It’s late on a Sunday night and I couldn’t sleep, so I thought I would crank out a blog post discussing my observations on decomposition of coding tasks with Team Foundation Server (TFS).  When I deliver training on TFS 2008, I always offer my commentary on this important matter, so I decided to put a few (not all) of my thoughts into writing.  This post is not strictly related to TFS, but will discuss in a succinct manner why effective decomposition of tasks is important.  First, let’s define what decomposition means so we’re clear on terms.  I couldn’t find a suitable definition in the dictionary that didn’t have something to do with the breakdown of something organic in nature (i.e., decay), so here is my working definition of decomposition as it relates to tasks:  the separation or resolution into constituent parts or elements.

 

As a rule, ideally I suggest breaking down coding tasks into units of 8-24 hours.  This is a goal, and not a strict requirement on my projects.  I typically set an upper limit of 40 hours, which is being very generous even on large projects.  It is my view that any task over 40 hours can be broken down into constituent parts.

 

One clear benefit of task decomposition is that during estimation, decomposition forces developers to think about their approach, and to think in a componentized manner that encourages good design and opportunities for reuse.  From the perspective of a project manager, it provides more flexibility in scheduling tasks, and provides much greater visibility of project progress.  Let’s say that in order to meet a certain requirement we have a three week task decomposed in chunks of 24, 30, 36, and 30 hours.  If things don’t go as expected, the project manager will have a maximum “visibility lag” of 36 hours (the second task, in this scenario), and will be able to respond quickly if the task gets off track.  Since the overall task is already decomposed, if the developer gets off track on any task, the project manager can reassign tasks to other available resources and still deliver on the requirement within the three week period.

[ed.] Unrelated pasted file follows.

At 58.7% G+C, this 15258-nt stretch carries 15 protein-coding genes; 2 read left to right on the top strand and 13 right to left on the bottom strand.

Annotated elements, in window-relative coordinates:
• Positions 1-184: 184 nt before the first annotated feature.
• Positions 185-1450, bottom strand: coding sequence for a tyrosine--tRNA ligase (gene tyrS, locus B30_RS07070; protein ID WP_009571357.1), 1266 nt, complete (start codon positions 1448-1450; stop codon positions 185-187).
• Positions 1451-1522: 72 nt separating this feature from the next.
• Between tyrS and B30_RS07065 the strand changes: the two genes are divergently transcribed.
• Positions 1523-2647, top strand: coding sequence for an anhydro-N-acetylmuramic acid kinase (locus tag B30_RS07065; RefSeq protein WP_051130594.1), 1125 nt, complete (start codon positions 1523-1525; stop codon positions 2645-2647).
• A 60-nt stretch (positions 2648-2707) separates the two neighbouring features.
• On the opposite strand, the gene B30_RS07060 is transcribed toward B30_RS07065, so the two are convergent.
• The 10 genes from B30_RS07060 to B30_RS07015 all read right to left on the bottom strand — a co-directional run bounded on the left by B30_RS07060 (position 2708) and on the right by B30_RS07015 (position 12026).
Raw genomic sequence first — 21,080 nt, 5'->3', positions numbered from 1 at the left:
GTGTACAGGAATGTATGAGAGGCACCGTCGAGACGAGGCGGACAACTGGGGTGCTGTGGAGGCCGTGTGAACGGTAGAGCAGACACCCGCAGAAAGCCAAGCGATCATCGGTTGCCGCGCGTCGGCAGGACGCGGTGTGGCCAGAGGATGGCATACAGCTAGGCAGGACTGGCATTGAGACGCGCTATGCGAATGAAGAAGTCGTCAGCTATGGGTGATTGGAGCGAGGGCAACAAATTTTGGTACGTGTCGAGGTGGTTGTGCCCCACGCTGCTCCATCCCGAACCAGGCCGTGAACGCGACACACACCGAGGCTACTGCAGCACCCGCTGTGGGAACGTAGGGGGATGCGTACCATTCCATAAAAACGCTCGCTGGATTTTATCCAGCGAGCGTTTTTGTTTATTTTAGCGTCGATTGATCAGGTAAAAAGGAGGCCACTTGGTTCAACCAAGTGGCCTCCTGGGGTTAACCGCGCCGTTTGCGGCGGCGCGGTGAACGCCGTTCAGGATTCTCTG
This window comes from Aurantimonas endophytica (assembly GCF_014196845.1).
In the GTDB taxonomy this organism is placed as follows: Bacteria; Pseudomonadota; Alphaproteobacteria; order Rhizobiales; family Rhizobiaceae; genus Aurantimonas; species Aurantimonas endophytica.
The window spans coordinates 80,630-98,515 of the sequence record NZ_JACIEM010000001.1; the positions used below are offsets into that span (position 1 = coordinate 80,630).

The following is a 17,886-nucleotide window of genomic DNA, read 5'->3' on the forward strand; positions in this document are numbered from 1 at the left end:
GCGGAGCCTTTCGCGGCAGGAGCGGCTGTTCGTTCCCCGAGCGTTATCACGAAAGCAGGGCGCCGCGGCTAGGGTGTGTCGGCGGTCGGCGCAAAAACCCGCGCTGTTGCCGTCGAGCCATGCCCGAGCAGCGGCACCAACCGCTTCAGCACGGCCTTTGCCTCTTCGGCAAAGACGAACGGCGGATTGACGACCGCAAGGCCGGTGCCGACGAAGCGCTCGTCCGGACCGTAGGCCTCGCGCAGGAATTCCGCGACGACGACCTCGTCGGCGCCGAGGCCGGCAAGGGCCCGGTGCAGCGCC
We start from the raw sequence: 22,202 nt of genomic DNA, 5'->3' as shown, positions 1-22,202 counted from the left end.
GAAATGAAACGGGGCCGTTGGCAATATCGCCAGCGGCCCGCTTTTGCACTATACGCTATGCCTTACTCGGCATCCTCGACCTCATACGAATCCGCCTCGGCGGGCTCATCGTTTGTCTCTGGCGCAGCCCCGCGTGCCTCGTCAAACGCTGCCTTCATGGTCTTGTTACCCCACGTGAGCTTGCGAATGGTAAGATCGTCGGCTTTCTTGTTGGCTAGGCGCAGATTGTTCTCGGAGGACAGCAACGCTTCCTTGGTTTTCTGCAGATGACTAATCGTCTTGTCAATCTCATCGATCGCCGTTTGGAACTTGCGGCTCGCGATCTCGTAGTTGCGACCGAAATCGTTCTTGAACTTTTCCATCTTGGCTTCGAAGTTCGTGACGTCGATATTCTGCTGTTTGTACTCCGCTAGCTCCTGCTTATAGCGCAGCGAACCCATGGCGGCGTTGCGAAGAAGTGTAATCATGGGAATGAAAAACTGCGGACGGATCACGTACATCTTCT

Another benefit of decomposition is that the decomposed tasks can be effectively prioritized.  Sometimes a particular requirement, when broken down into discrete coding tasks, has elements that are not critical but are “nice to haves.”  If the task to fulfill the requirement is decomposed not only into logical chunks but also into prioritized chunks, then if the decomposed tasks take longer than expected, the project manager could delay the nice to haves until another release or, with the customer’s blessing, cut the task entirely.  This works particularly well in projects that are purely agile or agile oriented with fixed iterations, which would be feature-driven from the “bottom up” instead of plan-driven from the “top down.”

 

With respect to TFS, for those who use the Work Item tracking features and track project progress with TFS reports, effective decomposition of tasks is one key to success.  In TFS 2008, the out of the box reports are unit-based as opposed to being hours-based with respect to work items (e.g., a Bug, Task, or Change Request).  There is no out of the box way to track progress of a task based on either the number of hours expended or the number of hours remaining on a given task.  Thus, decomposing tasks according to the above guidelines is vital in order to effectively track project progress with TFS reports.  TFS 2010 will make a significant shift to an hours-based, purely agile approach in terms of tracking project progress, complete with the burndown charts that agilists are accustomed to.  I think this is an outstanding move that will help organizations to transition to more agile methods.  From my experience, those who still “formally” have a waterfall model are already doing some sort of overlapping of project phases or are experimenting with iterations, so this will be a help, and not a hindrance.